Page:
Read today’s news from around the state and country. Each day in the Roundup we cover politics, always with a side of bold humor. We think politics should be fun, informative and encourage us all to take action.
Thursday, September 14th
Tomorrow is the big hearing on the Citizen Lawsuit challenging Nebraska’s unconstitutional pipeline process. The hearing starts at 11 am and will take place at the Lancaster District Court. Here are the details. We hope to see you there. Here’s your Roundup:
We recently stood in solidarity with our friends in Michigan who suffered from the Kalamazzo River Enbridge oil spill—the largest inland oil spill in our nation’s history. Enbridge now wants to replace the pipeline that ruptured and caused that spill, but there are many along the path who don’t want to see that happen. In response, Enbridge has acted arrogantly, presenting landowners with the notice that not only do they plan on replacing the line, but they want to take additional swaths of land to do so. If contracts do not get signed, Enbridge condemns their land, and engages in other threatening tactics like “hiring guards with semi-automatic weapons to stand watch near the land of recalcitrant farmers.” Remembering the pipeline’s last spill, residents along the path worry about the safety of a pipeline that will be twice the size of the last one that ruptured. Naturally, Enbridge has responded with promises that it “will be thicker, will be fitted with enhanced lead detection systems and will have computer assisted programs that constantly monitor the line.” Does this sound familiar? Read here
Today, Congress held a hearing on “achieving North American energy independence within the next decade.” These hearings are always overrun with “energy experts” and oil lobbyists who spout off the “benefits” of expanding domestic oil production to try to justify getting subsidies to do so. But the fact of the matter is that the U.S. already exports oil, and expanding our own oil production will make no change to the price of oil because it is tied to the world market and market speculators—making it a very volatile and sensitive commodity. The only true path toward energy independence is reduced use of oil, through both efficiency measures and the use of alternative fuels. Read here
Yesterday, a tragedy took the lives of the U.S. Ambassador to Libya and three other Embassy officials. While details of this tragedy were still coming out, Mitt Romney threw a distasteful political attack at President Obama over his handling of the situation…which was to “strongly condemn” the attacks while also “rejecting efforts to denigrate the religious beliefs of others.” The attacks on the U.S. Embassy came in the wake of a film that mocked the Islamic prophet Muhammad. Our thoughts are with the family and friends of all who were killed in the attack. Read here
Tuesday, September 11th
This morning we remember September 11, 2001. We remember and honor those whose lives were lost in the attacks on our nation, and we remember and honor those who have gone to war as a result of those attacks. Here’s your Roundup:
Privatization of Child Welfare “Still Hurting”: It has been mostly accepted that the State made a huge mistake when it tried to privatize the child welfare system. Not only were virtually none of the stated goals achieved, but it also cost the state millions of dollars to try to implement. Most recently, it cost Nebraska $3.2 million in federal funding. Other than the fact that the whole idea was a bad one, perhaps one of the reasons for failure was lack of planning and coordination between all the different stakeholders involved. Both the judicial system and the federal government were excluded. Now the Department of Health and Human Services has to try to improve the child welfare system while making up for the $3.2 million loss in federal funding and while repairing troubled relationships. We, like many others, hope they succeed. Read here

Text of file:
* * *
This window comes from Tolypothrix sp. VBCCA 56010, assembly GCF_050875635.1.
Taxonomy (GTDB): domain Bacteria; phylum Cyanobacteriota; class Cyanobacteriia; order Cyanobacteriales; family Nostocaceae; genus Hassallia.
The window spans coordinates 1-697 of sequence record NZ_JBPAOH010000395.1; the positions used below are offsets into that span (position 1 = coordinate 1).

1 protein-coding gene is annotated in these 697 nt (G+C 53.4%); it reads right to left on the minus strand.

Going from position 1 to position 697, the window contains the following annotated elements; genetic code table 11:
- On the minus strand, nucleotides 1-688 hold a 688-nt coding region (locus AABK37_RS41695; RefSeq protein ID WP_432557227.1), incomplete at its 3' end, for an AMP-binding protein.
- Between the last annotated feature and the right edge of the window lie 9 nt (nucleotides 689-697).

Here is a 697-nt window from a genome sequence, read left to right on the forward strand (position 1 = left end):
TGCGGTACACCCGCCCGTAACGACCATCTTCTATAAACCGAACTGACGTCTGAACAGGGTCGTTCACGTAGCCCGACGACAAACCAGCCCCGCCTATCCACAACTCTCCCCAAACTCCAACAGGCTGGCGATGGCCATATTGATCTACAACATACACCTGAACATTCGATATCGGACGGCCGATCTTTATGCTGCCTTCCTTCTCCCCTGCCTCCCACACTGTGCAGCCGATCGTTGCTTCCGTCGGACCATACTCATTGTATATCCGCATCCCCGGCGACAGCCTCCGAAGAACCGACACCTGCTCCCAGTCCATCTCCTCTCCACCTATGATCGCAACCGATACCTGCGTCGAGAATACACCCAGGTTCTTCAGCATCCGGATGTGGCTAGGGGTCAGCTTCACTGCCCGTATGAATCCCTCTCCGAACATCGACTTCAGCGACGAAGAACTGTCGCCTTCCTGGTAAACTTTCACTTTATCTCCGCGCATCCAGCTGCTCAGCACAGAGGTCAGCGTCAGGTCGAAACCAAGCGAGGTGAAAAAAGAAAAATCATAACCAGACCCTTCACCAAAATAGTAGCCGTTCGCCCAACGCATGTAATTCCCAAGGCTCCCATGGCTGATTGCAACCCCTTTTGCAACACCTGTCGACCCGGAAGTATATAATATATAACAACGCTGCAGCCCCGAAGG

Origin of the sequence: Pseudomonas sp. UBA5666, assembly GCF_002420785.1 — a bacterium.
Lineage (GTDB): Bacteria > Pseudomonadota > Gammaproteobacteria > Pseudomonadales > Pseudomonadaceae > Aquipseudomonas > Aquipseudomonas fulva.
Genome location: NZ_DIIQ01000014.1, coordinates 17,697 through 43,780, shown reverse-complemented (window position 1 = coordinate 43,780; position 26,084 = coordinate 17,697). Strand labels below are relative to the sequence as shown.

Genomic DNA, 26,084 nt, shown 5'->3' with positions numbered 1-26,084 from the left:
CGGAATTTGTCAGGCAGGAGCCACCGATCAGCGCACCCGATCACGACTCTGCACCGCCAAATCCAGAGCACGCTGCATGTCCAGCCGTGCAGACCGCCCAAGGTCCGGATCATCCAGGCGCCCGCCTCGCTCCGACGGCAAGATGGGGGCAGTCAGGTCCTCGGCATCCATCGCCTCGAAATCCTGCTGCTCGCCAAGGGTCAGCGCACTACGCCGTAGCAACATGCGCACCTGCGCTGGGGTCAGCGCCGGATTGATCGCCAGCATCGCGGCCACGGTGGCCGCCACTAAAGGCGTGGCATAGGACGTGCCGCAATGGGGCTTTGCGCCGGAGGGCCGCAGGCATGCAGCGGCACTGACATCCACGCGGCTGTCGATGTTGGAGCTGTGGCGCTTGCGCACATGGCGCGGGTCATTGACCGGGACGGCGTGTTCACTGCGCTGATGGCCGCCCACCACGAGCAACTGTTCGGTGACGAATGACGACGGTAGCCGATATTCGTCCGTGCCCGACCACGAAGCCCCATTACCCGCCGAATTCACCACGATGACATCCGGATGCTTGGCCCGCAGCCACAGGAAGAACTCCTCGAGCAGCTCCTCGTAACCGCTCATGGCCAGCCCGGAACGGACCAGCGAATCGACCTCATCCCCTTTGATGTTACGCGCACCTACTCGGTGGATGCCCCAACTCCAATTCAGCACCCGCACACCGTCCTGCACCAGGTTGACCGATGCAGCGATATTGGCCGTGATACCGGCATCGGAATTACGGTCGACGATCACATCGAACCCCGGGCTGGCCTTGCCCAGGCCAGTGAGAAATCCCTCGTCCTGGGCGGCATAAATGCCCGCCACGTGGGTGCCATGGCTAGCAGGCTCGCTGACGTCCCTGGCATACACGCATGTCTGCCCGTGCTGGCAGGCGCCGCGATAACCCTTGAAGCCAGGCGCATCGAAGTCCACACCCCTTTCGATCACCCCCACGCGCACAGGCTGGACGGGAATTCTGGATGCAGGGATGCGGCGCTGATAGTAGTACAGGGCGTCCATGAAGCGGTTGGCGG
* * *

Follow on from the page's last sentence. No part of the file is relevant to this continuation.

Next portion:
Chicago Teachers Shed Light on Nationwide Issues: Yesterday, teachers in Chicago shocked the nation by going on strike. This is the first strike in 25 years in Chicago, and the first strike in a major city in the past 6 years. Though there are several reasons why these professionals are going on strike, one reason is that Mayor Rahm Emmanuel promised a pay increase, then rescinded on that agreement. It is also about too much importance placed on students test scores in teacher evaluations, and too many kids in the classroom. Some have criticized the teachers for jeopardizing kids and putting parents in a sticky situation. But the great majority of teachers to not choose their profession unless they want to have a positive impact on kids and unless they truly want to be an educator. These 29,000 teachers going on strike are bringing attention to issues that have been plaguing the U.S. education system for years, and hopefully they will be listened to–for the sake of both our nation’s kids and the teachers who have dedicated their lives to educating without ever receiving the compensation they deserve. Read here and here
Help Out Ken Haar! : This Friday, the Sierra Club is hosting a fundraiser event in Omaha for Ken Haar. Ken has been a leader in the fight for Nebraska’s land and water, and we owe a lot to him for his determination to protect Nebraskans. As a member of the Natural Resources Committee, he led the charge against TransCanada and the Keystone XL Pipeline, including two sign-on letters to Sec. Clinton, several hearings and education forums all culminating in a Special Session and a bill that rerouted the XL Pipeline around a large portion of the Sandhills. Now he is up in a tough battle for re-election, and can use all the help we can give him! Details for the show of support/fundraiser are here, and if you can’t make it, donations are welcomed.